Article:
- Cope, E. D. (1875). "Systematic Catalogue of Vertebrata of the Eocene of New Mexico: Collected in 1874. Report to the Engineer Department". Washington D.C.: United States Army, US Government Printing Office: 5–37. Retrieved September 2014. Cite journal requires
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- Cope, E. D. (1880a). "The Bad Lands of the Wind River and their Fauna". The American Naturalist. 14 (10): 745–748. doi:10.1086/272667. JSTOR 2449738.
- Cope, E. D. (1880b). "General Notes: The Northern Wasatach Fauna". American Naturalist. 14: 908. doi:10.1086/272689. Retrieved September 2014. Check date values in:
- Dorr, J. A. (1952). "Early Cenozoic stratigraphy and vertebrate paleontology of the Hoback Basin, Wyoming". Bulletin of the Geological Society of America. 63 (1): 59–94. Bibcode:1952GSAB...63...59D. doi:10.1130/0016-7606(1952)63[59:ECSAVP]2.0.CO;2.
- Flynn, J. J. (1998). "Early Cenozoic Carnivora ("Miacoidea")". In Janis, C. M.; Scott, K. M.; Jacobs, L. L. (eds.). Evolution of Tertiary Mammals of North America. Volume 1: Terrestrial Carnivores, Ungulates, and Ungulatelike Mammals. Cambridge: Cambridge University Press. pp. 110–123. ISBN 0-521-35519-2. Retrieved September 2014. Check date values in:
- Gingerich, P. D.; Winkler, D. A. (1985). "Systematics of Paleocene Viverravidae (Mammalia, Carnivora) in the Bighorn Basin and Clark's Fork Basin, Wyoming". Contributions from the Museum of Paleontology. 27 (4): 87–128. hdl:2027.42/48525. Lay summary (September 2014).
- Gunnell, G. F. (2001). Eocene Biodiversity: Unusual Occurrences and Rarely Sampled Habitats. Springer. ISBN 9780306465284. Retrieved September 2014. Check date values in:
- Gunnell, G. F.; Bartels, W. S.; Gingerich, P. D.; Torre, V. (1992). "Wapiti Valley Faunas: Early and Middle Eocene Fossil Vertebrates from the North Fork of the Shoshone River, Park Country, Wyoming". Contributions from the Museum of Paleontology, the University of Michigan. 28 (11): 247–287. hdl:2027.42/48547.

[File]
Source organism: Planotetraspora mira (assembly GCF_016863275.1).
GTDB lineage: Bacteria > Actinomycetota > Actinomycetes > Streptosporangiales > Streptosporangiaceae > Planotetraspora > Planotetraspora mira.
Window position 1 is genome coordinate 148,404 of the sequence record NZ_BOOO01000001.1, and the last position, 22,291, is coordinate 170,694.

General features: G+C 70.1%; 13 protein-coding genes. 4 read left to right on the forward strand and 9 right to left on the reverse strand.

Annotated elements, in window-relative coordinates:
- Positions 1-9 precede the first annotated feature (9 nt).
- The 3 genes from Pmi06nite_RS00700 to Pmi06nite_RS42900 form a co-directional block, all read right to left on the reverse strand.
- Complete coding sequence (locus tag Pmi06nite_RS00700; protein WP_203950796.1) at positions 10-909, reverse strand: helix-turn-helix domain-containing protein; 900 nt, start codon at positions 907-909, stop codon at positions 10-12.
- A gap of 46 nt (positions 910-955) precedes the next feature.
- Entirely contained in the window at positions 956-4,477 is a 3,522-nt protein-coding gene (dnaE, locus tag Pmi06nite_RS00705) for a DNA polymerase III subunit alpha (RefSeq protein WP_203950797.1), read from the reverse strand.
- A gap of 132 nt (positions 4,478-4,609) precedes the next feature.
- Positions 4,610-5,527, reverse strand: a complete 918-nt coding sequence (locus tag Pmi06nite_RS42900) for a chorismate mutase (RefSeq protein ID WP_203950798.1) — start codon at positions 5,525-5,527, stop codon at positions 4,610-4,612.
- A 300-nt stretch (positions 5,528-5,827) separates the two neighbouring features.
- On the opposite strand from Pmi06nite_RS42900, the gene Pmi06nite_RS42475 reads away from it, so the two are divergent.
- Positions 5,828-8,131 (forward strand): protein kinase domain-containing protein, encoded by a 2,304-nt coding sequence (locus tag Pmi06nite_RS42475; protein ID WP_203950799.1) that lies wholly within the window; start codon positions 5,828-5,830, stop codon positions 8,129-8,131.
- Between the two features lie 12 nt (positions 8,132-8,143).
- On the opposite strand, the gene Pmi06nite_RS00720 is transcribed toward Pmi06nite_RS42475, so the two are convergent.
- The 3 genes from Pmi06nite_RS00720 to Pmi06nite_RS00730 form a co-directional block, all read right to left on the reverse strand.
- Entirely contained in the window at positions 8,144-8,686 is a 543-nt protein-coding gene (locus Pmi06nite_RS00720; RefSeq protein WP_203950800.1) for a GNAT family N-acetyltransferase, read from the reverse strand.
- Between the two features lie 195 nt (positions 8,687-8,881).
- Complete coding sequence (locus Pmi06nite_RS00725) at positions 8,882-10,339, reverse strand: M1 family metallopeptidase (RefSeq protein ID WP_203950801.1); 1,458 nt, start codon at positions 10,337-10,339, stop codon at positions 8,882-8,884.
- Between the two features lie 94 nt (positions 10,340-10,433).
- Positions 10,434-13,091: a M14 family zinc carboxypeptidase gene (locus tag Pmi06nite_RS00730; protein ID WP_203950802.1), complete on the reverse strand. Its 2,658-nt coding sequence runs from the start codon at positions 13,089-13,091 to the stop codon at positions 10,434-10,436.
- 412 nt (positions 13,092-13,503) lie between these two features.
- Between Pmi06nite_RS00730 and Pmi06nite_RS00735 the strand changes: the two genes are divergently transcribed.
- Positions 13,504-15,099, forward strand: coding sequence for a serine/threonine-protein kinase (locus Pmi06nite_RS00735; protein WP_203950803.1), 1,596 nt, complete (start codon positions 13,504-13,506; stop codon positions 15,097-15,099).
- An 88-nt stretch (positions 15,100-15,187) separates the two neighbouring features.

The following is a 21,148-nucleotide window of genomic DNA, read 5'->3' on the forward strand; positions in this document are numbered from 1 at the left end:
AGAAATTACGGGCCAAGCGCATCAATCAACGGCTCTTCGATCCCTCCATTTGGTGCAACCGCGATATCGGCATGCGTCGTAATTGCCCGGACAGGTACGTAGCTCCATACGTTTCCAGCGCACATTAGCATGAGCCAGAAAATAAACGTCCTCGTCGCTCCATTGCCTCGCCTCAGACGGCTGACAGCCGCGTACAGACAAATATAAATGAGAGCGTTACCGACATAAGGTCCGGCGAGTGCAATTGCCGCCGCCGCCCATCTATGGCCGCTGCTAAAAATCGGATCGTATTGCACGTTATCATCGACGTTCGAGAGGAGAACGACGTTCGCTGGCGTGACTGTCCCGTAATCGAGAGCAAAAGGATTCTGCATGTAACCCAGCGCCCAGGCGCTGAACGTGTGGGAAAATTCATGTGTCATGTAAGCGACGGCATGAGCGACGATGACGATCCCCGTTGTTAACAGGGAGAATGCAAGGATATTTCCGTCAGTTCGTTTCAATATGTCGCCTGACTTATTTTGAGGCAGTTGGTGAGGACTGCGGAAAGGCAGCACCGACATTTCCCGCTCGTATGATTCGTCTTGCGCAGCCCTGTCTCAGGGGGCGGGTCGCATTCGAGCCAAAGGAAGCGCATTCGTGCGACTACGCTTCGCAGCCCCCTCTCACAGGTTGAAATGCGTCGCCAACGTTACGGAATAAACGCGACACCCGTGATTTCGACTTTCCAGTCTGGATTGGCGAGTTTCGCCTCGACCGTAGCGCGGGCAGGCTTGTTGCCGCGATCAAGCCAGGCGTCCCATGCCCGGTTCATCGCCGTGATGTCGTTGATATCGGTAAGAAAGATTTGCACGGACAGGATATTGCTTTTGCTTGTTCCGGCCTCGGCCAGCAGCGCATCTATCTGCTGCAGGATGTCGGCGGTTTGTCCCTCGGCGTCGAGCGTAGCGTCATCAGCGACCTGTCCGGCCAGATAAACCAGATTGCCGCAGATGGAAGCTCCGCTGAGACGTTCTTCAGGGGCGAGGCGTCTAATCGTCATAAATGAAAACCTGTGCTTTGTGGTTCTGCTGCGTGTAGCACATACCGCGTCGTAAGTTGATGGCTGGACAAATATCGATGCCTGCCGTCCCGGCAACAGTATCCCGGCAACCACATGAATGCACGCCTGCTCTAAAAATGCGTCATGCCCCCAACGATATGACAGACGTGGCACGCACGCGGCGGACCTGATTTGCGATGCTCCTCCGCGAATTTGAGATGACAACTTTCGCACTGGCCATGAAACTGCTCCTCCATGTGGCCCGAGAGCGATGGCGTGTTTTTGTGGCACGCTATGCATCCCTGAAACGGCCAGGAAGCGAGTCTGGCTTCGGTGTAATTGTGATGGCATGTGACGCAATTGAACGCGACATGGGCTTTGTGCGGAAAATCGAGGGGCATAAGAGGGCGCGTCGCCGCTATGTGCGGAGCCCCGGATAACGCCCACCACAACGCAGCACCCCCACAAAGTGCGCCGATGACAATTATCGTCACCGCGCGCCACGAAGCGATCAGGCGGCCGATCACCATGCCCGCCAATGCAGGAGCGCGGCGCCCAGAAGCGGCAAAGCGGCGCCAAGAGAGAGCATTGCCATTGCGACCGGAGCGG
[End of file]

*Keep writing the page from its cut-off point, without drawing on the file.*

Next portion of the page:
- Heinrich, R. E.; Houde, P. (2006). "Postcranial anatomy of Viverravus (Mammalia, Carnivora) and implications for substrate use in basal Carnivora". Journal of Vertebrate Paleontology. 26 (2): 422–435. doi:10.1671/0272-4634(2006)26[422:paovmc]2.0.co;2. Retrieved September 2014. Check date values in:
- Heinrich, R. E.; Rose, K. D. (1997). "Postcranial morphology and locomotor behaviour of two early Eocene miacoid carnivorans, Vulpavus and Didymictis" (PDF). Palaeontology. 40: 279–306. Archived from the original (PDF) on 2014-09-13. Retrieved September 2014. Check date values in:
- Matthew, W. D. (1937). "Paleocene faunas of the San Juan basin, New Mexico". Transactions of the American Philosophical Society. New Series. 30 (1): 46–47. Bibcode:1937Natur.140...46C. doi:10.1038/140046a0. ISBN 1-4223-7738-5. OCLC 4673155.
- Polly, P. D. (1997). "Ancestry and species definition in paleontology: a stratocladistic analysis of Paleocene-Eocene Viverravidae (Mammalia, Carnivora) from Wyoming" (PDF). Contributions from the Museum of Paleontology. 30 (1): 1–53. Retrieved September 2014. Lay summary (September 2014). Check date values in:
- Robinson, P. (1966). "Fossil Mammalia of Huerfano Formation, Eocene, of Colorado". Bulletin of the Peabody Museum of Natural History. 21: 48–49. Retrieved September 2014. Check date values in:
|accessdate=(help) (Plate VII)
- Simpson, G. G. (1937). "Notes on the Clark Fork, Upper Paleocene, fauna". American Museum Novitates. 954. hdl:2246/2190.